Date: Mon, 23 Oct 1995 13:27:47 -0400
COPYRIGHT PACIFIC NEWS SERVICE
Woodstock with a difference—The Million Man March
By Sandy Close, Pacific News Service, 18 October 1995
EDITOR'S NOTE: Twenty six years after white American youth celebrated their vision of a counter-culture at Woodstock, black America held a Woodstock of its own on the Washington Mall. But while the Woodstock vision overdosed on Haight Street, black America's Woodstock discovered a different moral high. PNS executive editor Sandy Close has written about youth and racial politics for three decades.
WASHINGTON, D.C. -- Well before the pre-dawn chill had lifted, a young black man outfitted for the hood had already hugged six or seven black men he didn't know. He couldn't count the exact number. "I feel warm, I feel joy," he told a white reporter.
Twenty six years after a generation of white youth, estranged from mainstream America, gathered for a giant hug-in at Woodstock, black Americans held a Woodstock of their own at the Washington Mall. For many in non-black America, still enraged over the O.J. Simpson verdict, the Million Man March only intensified the racial polarization that has surfaced in the country in recent weeks. For the million-plus marchers, the mood of the march was joy, not protest and polarization.
First and foremost the march was not about black America's relations with other racial groups. It was about healing fissures within black America -- not only male against female, haves versus have-nots, political leaders versus private citizens but an older generation reared in the tradition of civil rights and a newer generation hardened by street wars against each other and the police.
Last week, the Sentencing Project reported that one out of three black Americans are caught up in the correctional system. Overwhelmingly, the Million Man Marchers represented the other two men. Sober suited, bearded, full-girthed, wearing African caps, the administrative law judge from Arlington, the former middle school principal from Savannah, the dentist from Oakland, the law student from Cleveland said they came to reclaim their place as elders in the community, in the school room, at the hearth.
Packed on the mall as tightly as passengers in a crowded elevator, the older men literally subsumed the stern looking teenagers, shrouded in their black knitted caps and raiders' jackets, in what one black woman participant called a "shield of love." "Giving my life back to you, giving us back to you," Stevie Wonder sang in the opening anthem of the day.
Here was Woodstock but with a crucial difference. At the 1969 gathering it was the young teaching the old -- or thumbing their nose at the old. At the mall, it was older black Americans embracing the young, restoring a sense of collective purpose to their lives.
The irony couldn't have been clearer. Barely two weeks after many in non-black America had decided that blacks were no longer capable of holding themselves morally accountable for individual acts of violence, a million plus men publicly acknowledged responsibility for black criminality and expressed their faith in the capacity of black America to redeem itself. Anger occasionally peppered the speeches from the podium. "We want one set of rules to apply," said one speaker, in a reference to the move to change jury trials in the wake of the O.J. trial. The more powerful message was what black men had to do for themselves. "In 1963, we came to ask something of government. Today we're here to ask something of ourselves," Kurt Shmoke, the mayor of Baltimore, told the marchers early in the day.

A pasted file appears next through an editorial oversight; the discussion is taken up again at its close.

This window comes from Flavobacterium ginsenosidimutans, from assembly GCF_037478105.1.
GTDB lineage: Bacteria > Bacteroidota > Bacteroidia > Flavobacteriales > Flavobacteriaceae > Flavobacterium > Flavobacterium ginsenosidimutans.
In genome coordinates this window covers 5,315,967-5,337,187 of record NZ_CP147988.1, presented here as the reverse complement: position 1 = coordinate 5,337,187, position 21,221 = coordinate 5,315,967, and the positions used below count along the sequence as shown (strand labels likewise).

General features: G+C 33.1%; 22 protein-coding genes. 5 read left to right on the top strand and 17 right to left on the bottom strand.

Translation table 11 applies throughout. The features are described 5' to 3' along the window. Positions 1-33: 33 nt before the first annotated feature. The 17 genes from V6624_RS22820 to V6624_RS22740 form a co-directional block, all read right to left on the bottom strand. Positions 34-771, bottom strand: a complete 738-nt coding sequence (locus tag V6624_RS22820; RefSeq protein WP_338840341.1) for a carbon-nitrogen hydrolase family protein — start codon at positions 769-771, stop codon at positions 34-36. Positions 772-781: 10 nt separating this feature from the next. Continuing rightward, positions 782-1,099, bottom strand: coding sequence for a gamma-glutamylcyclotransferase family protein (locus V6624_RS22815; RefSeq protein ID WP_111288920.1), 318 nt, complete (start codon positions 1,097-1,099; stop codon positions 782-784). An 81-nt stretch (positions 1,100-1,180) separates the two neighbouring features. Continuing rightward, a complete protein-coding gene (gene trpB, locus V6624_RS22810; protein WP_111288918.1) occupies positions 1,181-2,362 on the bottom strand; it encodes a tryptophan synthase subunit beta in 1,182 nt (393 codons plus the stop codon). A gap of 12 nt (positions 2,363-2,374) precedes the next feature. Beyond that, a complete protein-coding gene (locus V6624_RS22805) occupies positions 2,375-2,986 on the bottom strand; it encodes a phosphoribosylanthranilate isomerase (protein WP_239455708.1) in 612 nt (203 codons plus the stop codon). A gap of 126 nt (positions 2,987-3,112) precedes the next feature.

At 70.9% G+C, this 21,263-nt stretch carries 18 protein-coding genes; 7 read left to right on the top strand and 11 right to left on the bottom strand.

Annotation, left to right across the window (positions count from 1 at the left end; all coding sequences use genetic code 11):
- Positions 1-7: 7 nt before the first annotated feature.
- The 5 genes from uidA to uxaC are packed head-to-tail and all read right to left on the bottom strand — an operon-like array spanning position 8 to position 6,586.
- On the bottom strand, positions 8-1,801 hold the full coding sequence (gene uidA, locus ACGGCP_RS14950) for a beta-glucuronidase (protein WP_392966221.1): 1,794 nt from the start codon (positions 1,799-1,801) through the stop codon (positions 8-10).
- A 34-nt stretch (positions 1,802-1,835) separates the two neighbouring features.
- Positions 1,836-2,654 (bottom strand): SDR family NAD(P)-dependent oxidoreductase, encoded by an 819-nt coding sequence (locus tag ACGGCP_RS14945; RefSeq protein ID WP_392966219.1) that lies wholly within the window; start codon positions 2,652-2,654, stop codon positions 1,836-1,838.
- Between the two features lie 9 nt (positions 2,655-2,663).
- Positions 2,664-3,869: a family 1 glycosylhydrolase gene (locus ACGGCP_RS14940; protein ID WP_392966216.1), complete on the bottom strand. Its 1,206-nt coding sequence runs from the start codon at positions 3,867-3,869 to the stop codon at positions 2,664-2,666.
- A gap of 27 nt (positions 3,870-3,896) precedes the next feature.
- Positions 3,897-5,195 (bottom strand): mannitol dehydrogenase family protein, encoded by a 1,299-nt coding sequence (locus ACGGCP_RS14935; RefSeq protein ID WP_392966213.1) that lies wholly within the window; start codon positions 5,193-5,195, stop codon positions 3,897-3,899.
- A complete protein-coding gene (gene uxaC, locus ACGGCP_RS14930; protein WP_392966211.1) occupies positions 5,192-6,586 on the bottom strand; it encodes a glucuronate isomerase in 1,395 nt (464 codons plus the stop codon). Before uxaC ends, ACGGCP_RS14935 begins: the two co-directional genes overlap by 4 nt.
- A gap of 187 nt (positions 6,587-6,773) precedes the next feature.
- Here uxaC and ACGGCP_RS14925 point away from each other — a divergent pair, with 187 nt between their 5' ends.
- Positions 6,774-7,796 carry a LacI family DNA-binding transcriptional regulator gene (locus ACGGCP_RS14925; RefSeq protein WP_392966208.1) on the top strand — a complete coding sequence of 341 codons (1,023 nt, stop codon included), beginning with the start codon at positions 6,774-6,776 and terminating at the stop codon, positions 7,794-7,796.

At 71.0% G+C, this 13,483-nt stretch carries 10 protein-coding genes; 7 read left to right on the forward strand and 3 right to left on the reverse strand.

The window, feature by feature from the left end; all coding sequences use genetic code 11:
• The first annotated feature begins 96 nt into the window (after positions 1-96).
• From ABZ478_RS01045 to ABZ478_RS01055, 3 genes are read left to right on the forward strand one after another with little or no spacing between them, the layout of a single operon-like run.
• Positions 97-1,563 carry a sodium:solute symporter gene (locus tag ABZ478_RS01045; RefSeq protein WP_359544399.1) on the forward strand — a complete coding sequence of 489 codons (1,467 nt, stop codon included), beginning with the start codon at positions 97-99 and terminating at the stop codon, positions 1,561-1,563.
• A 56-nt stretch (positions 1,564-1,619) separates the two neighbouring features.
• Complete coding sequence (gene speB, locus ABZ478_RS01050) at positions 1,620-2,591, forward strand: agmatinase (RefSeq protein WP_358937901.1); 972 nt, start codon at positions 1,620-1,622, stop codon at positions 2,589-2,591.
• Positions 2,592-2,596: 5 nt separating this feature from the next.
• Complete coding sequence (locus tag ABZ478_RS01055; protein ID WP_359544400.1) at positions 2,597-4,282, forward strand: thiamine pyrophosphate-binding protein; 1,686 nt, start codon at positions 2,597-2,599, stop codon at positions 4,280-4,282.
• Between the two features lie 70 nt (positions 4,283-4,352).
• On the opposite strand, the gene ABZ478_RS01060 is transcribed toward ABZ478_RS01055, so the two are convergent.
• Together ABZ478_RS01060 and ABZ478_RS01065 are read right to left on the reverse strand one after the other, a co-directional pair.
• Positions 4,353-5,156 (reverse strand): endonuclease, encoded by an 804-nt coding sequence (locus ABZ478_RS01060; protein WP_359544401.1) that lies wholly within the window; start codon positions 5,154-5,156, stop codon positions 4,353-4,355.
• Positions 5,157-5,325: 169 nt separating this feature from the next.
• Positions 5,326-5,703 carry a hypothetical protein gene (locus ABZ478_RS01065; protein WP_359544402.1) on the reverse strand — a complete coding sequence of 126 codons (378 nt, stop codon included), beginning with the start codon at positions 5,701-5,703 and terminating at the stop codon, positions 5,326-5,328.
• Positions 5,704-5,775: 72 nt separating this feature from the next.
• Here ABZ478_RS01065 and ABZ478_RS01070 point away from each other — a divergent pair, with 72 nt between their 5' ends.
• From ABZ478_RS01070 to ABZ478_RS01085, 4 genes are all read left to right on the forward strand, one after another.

"The only thing I've heard about black men is that they drink, use drugs, do crime," said James Hall, the Savannah educator. "Well, here we are, a million or more of us in one place, and there's not a single negative act or hostile glance. The entire day, the only profanity I've heard is damn, as in d-a--a-m-n! If we can do this here, imagine what we can accomplish in our neighborhoods."
But the vision that captivated the marchers in the end went beyond the black community itself. While the politicians' speeches aired over CNN often spoke to the creation of black political agendas, the marchers on the ground spoke of how the individual private act could generate a new moral purpose for the country as a whole. "My sister will be a single mother next month -- now I'm going to be there for her kid," said Patrick, a sanitation worker from Washington. "There's no racial tone being presented. This is about men taking their place in society. Let's try to clean this place up and make America safer for all mankind."
The Million Man March played on TV and in much of the print media as a black event destined to fill non-black America with fear. Yet today America's most public acts of rage -- from Susan Smith to Oklahoma City and the Unabomber -- are identified with whites, not blacks.
The point of Woodstock was to celebrate youth, music and drugs -- the high of the moment. Woodstock's broader vision of building a counter culture died from an overdose on Haight Street. The Million Man Marchers also left in a mood of celebration, packing the club car of the Amtrak train back to New York and riffing about how the media had done the job for the organizers just when their PR money had run out.
Behind the humor was the unmistakable sense of having rediscovered their moral roots and authority. There's no way black America will o.d. on the moral high of the Million Man March.
(10181995) (c) COPYRIGHT PNS